Annoying Cisco ASA/ASDM Bugs–Part 2

You might get an argument from Cisco that this one is a bug, but it sure is annoying:

On an ASA you can apply firewall rules in two places (in ASA 8.3 and above). Rules can be applied on an interface or globally. When applied on an interface they can operate on traffic entering the interface (incoming rules) or on traffic egressing the interface (outgoing rules).

When using ASDM to create a new rule, you can right-click on a rule and select Insert After to add a new rule after the existing right-clicked rule. When you do that you are presented with a dialog box allowing you enter the required details:


The dialog box presented allows the common details to be entered with an option to expand the dialog to include further options if needed. Selecting More Option reveals the following additional fields:


The second additional option allows the traffic direction to be set. In this example, the direction is set to In – that is the rule is an Incoming rule.

Unfortunately, the Traffic Direction is set to ‘In’ even if you are inserting a rule after an outgoing rule. If you don’t notice this, and with the unexpanded dialog box why should you, the rule is added in the wrong place and will not work as expected.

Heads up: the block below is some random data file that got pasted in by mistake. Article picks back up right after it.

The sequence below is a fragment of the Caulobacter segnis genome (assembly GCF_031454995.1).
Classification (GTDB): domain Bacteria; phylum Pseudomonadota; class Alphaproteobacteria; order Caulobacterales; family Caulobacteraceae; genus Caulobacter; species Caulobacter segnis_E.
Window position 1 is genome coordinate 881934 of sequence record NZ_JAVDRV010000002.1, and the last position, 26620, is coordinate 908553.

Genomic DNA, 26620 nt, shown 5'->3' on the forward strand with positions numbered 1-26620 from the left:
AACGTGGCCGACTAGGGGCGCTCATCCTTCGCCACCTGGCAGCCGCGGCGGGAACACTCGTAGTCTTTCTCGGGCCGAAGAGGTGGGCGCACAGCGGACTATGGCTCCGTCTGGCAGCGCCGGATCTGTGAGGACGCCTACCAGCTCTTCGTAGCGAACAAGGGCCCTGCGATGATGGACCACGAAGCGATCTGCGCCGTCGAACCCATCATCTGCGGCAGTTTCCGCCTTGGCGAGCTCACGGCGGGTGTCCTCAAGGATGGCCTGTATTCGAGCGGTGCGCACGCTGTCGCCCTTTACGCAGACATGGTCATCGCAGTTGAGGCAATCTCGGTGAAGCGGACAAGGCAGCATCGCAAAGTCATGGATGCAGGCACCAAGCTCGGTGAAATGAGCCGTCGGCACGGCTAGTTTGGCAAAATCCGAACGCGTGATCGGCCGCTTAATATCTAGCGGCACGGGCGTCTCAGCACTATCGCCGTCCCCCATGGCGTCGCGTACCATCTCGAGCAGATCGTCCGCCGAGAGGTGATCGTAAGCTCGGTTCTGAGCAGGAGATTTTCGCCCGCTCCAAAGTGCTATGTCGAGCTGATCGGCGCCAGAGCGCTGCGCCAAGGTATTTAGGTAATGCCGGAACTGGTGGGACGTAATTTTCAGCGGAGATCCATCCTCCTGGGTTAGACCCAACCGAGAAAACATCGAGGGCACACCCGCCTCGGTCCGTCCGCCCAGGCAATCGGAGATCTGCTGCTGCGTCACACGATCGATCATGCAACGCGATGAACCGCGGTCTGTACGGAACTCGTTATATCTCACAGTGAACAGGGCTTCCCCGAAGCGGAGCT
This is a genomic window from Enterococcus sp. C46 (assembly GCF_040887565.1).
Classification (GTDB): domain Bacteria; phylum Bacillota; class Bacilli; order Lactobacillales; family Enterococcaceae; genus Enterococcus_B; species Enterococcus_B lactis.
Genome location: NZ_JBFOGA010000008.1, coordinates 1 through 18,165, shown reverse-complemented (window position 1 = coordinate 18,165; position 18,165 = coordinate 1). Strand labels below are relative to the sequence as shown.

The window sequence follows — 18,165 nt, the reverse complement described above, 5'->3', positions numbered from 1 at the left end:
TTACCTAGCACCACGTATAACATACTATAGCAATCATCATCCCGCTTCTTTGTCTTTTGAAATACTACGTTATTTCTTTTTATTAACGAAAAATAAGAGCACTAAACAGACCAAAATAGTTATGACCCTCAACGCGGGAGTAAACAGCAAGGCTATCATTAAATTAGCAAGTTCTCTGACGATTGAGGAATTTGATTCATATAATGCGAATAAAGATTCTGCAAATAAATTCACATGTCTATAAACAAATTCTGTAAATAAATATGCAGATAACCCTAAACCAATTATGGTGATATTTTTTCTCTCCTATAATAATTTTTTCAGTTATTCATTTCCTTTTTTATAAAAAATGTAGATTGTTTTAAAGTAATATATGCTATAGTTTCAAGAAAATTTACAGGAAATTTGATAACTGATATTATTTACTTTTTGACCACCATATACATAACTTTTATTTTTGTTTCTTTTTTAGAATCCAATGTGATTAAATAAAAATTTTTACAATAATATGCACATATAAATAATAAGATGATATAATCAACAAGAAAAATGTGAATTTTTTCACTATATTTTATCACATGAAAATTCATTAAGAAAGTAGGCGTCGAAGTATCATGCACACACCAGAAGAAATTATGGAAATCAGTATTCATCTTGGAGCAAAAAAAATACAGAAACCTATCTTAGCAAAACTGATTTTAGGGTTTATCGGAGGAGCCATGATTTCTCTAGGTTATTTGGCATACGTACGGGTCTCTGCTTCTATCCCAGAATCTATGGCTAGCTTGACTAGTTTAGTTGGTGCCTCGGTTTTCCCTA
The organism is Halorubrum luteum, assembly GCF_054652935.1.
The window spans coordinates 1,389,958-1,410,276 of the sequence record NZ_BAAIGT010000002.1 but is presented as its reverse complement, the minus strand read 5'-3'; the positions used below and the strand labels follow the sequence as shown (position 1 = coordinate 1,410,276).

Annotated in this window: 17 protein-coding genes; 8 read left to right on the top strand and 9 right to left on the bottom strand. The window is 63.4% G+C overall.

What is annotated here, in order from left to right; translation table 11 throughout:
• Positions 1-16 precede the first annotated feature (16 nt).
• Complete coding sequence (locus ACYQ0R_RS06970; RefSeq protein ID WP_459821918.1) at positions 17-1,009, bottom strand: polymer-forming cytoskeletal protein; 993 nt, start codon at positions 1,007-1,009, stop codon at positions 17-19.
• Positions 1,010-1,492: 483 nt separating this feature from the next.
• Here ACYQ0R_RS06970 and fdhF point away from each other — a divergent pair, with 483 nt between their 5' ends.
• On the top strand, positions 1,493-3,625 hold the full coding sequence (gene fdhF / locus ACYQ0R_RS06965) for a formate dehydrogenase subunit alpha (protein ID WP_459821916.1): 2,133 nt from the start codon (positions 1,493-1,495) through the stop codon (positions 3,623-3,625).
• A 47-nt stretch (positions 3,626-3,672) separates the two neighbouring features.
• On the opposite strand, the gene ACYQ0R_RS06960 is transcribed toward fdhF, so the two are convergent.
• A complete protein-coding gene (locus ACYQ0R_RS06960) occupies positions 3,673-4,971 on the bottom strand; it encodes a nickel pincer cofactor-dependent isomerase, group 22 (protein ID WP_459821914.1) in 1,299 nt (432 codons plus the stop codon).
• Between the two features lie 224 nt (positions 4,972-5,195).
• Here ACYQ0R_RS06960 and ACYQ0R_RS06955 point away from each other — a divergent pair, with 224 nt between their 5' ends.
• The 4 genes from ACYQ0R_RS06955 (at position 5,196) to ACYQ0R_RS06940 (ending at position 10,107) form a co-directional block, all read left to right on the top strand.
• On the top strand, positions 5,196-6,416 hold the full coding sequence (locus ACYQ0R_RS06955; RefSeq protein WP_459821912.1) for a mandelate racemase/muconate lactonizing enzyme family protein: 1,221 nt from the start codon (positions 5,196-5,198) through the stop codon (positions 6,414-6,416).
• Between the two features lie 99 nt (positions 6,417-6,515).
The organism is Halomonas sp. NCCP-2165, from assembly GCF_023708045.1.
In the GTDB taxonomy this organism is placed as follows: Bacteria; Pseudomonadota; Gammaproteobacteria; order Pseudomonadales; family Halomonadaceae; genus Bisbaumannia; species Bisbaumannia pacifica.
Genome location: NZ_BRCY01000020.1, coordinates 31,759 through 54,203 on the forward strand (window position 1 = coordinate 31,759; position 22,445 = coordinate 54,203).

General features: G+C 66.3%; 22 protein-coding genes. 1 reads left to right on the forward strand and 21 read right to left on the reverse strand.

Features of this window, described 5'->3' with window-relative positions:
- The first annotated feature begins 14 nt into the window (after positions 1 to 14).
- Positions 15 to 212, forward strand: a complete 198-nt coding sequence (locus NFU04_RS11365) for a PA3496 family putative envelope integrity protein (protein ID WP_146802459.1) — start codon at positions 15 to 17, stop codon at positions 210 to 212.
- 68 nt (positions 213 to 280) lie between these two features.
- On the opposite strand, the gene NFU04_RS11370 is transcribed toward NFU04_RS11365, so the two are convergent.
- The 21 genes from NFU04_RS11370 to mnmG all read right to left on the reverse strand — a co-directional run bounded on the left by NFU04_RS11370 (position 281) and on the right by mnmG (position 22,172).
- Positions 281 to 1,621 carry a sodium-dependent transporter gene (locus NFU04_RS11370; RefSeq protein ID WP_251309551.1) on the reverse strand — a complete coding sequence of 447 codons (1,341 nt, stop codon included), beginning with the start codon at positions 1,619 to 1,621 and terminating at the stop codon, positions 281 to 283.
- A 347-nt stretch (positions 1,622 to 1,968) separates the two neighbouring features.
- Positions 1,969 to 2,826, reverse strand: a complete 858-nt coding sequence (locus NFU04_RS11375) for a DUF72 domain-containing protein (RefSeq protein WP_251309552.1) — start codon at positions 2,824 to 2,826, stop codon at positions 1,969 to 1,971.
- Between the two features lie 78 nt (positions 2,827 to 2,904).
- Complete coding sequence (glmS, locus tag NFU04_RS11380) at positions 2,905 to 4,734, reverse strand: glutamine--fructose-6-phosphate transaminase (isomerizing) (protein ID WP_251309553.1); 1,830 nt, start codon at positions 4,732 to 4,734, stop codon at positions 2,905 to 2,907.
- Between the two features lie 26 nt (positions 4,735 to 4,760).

Annoying Cisco ASA/ASDM Bugs–Part 1

We have a number of Cisco ASA devices and on one high availability pair we run OSPF. We do this to allow us to exchange routes with our MPLS provider. When we first set this up we made use of ASDM to display the external routes in the OSPF database – that is type 5 LSAs. This was useful to verify that the expected routes were being redistributed to us from the providers BGP.


Unfortunately the display only listed a few LSAs with the majority missing. After some time chasing our tails to try to resolve the problem, we used the CLI to display the OSPF database and were surprised, but happy, to see all the external routes we had expected.

After some investigating we discovered that the list displayed by ASDM was being truncated at the first LSA with an address that matched an ASA object name. We reported this problem to Cisco and they accepted it as a bug (CSCtq48552 if you are interested).

Well, over a year later it still has not been fixed. I guess the moral from the story is: if in doubt use the CLI and having a bug accepted by Cisco does not mean it will ever get fixed.